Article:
In the days after September 11th, Samuel Huntington's concept of a clash of civilizations was ridiculed on the Internet by Slavoj Zizek and Edward Said. Yet I would argue that because it involves how the periphery reflects upon the center, this "clash" is still firmly rooted in the American psyche. For example, the word "civilization" can be found in 203 separate presidential speeches archived on the White House website, included several mentions in his most recent inaugural address.

Of course, all this publicity about the competing rights dilemma can be read as a distraction from the emergining collectivity of opinion against the Iraq War. Certainly there seems to be growing consensus outside the United States about disaster in this "laboratory" of democracy. This week, as Iraqis observed "Democracy Day," I noticed that even once fanatically pro-U.S. Iraq the Model and Realpolitikal citizen-journalist Salam Pax are agreeing. They finally reached their epistolary truce by a mutually held pessimism about institutions of democracy in their country.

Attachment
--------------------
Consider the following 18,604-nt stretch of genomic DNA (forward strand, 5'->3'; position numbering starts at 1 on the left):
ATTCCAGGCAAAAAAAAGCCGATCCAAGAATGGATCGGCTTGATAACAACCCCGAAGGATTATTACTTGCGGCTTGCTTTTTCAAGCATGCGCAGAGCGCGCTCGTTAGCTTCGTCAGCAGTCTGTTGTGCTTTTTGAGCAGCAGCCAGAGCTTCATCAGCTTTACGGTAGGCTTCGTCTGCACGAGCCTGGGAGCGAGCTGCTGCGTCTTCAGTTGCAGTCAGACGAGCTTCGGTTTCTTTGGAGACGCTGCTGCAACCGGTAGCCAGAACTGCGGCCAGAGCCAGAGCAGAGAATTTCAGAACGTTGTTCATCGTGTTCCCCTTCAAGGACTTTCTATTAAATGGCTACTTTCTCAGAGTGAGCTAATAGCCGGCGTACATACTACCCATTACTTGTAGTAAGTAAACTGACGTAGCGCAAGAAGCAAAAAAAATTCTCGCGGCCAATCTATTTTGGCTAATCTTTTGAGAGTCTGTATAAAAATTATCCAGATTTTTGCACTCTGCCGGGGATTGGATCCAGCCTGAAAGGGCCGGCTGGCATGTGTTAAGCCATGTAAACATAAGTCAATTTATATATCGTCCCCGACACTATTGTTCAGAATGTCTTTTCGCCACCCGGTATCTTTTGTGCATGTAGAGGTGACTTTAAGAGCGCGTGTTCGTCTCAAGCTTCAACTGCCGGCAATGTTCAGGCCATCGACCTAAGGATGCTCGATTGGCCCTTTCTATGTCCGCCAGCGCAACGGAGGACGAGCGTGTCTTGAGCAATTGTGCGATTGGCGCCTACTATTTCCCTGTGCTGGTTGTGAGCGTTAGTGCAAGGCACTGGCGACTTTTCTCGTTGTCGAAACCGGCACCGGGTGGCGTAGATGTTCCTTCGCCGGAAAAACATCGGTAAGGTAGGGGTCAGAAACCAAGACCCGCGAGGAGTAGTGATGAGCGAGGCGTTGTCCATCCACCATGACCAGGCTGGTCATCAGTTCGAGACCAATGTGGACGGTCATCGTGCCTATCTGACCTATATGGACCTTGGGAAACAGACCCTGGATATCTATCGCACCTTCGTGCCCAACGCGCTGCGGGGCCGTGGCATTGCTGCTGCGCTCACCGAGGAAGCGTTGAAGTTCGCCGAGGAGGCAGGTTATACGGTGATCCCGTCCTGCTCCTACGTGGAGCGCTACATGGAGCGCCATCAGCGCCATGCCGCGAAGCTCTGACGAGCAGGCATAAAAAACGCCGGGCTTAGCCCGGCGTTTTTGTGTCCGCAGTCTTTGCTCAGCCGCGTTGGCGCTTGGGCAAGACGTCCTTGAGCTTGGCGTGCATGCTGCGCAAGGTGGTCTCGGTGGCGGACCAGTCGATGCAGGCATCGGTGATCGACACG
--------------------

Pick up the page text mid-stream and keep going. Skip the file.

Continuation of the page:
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3 Comments:

Blogger Bruce786 said...

So it's ok under the guise of "freedom of speech" to depict the Prophet as a suicidal bomber, womanizer and terrorist?

Picture this: A cartoon of Jesus, with his pants down, smiling, raping a little boy. The caption above it reads “Got Catholicism?” Or how about a picture of a Rabbi with blood dripping from his mouth after bludgeoning a small Palestinian boy with a knife shaped like the Star of David—the caption reads “The Devil’s Chosen Ones.”

I wonder if people around the world would just consider this free speech.

1:18 PM  
Blogger Liz Losh said...

I think the best response to hate speech is civil speech.

I support the use of blogs, the traditional press in Islamic countries, and even greater coverage by television stations like Al Jazeera about issues of political opinion, all of which I cite.

1:48 PM  
Anonymous Mariata said...

The irony here is that state-sponsored newspapers in Muslim countries print vile anti-semitic cartoons all the time -- and THEY have the chutzpah to get upset when it happens to them? Respect for other religions does not mean only respect for Islam.

And yes, if a European newspaper printed an anti-semitic or anti-Christian cartoon, there would be a big outcry (I would hope, at least). But Jews and Christians would not be rioting in the streets and calling for the death of the cartoonists. Being offended is never an excuse for violence.

And, by the way, Liz, you mention the "Massacre of Jenin" as if it is a fact. This incident has been thoroughly debunked as a myth perpetuated by the Palestinians. Just wanted to make sure you were aware of that.

Thanks for your blog.

1:51 PM